You can be an inspiring chapter in someone’s story.
Audrey Allen is just a normal person—but she is an inspiration to Jennifer because her experience with CTCA set an example that Jennifer was inspired to follow.
You can make that kind of difference for someone else who has been diagnosed with cancer, just by sharing your experience.
Check out two more inspiring stories below!
Kimalea Conrad had been diagnosed with cancer, and she was confused about her options—until she received a call from some old friends:

It seemed like I was just going around in a maze from one doctor to the next, stumbling around in the dark without any guidance. It did not cross my mind to seek counsel from anybody else. I was just trying to cowgirl up and handle it all myself.

Then Glen and Cathy Gray called. They prayed with me and they just said, “Kimalea, this is where we want you to go for a second opinion.” They began to tell me about their experience at Cancer Treatment Centers of America® (CTCA), and why they had complete confidence that my diagnosis would be accurate and thorough.

Glen told me about his nutritionist, his naturopathic doctor and his mind-body care. I thought, this is what I need.

Enjoying the little things

I needed experts to help me navigate this battle. And I needed a support group, because I was going to be doing it by myself. I was still grieving the loss of my husband and my son was in college. I did not want him leaving school, sitting in a waiting room for me.

Thank you for
loving me enough
to speak the truth.
— Kimalea Conrad

The first thing that grabbed my attention was that all my care would be in one facility—all my testing, all my appointments, everything was there.

When I got to CTCA®, the people there encouraged me, they educated me, they embraced me. They look you in the eyes. The network of hope I found at CTCA with every person I met there moved me from feeling vulnerable to feeling valued and valiant.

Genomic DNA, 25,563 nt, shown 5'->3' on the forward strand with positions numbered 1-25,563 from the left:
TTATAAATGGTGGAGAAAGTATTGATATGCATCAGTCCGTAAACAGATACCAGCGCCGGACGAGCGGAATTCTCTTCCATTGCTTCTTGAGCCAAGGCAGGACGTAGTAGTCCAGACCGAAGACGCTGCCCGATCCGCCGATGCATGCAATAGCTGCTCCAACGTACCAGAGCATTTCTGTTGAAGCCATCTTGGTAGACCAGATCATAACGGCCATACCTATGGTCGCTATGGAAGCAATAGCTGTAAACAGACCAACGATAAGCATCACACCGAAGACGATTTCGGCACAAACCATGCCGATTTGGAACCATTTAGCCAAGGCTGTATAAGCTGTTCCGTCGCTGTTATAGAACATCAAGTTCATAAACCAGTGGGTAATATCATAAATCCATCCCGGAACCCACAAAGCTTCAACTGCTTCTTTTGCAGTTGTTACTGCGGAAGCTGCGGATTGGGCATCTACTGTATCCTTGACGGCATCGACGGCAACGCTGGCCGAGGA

They helped me know I could do this—not only survive, but thrive, even during treatment when I didn’t think it was possible.

Sharing the gratitude

To Glen and Cathy, I would say, “Thank you for loving me enough to speak the truth. Thank you for standing in that gap, for supporting me and encouraging me when I was feeling so vulnerable, and for being there for me this whole time.”

I feel compelled to share my gratitude for being helped. I choose joy and love and gratitude for all the help I have received, and for someone being willing to talk to me—and I want to do the same thing.

So I can’t be silent. When I can talk with someone one on one and tell them about the help I had, I can be a help to other people—give comfort and courage, as I was comforted and encouraged.

It’s just the right thing to do.

When Karen Reynolds heard the words, “You have carcinoma,” she felt helpless and confused.

One person helped turn confusion into clarity. That person was Keisha Echols.

 

I owe Rod and Keisha
the biggest heartfelt thank you.
Their sharing of their experience,
I believe, saved my life.”
— Karen Reynolds
Check out two more inspiring stories below!
Kimalea Conrad had been diagnosed with cancer, and she was confused about her options—until she received a call from some old friends:

It seemed like I was just going around in a maze from one doctor to the next, stumbling around in the dark without any guidance. It did not cross my mind to seek counsel from anybody else. I was just trying to cowgirl up and handle it all myself.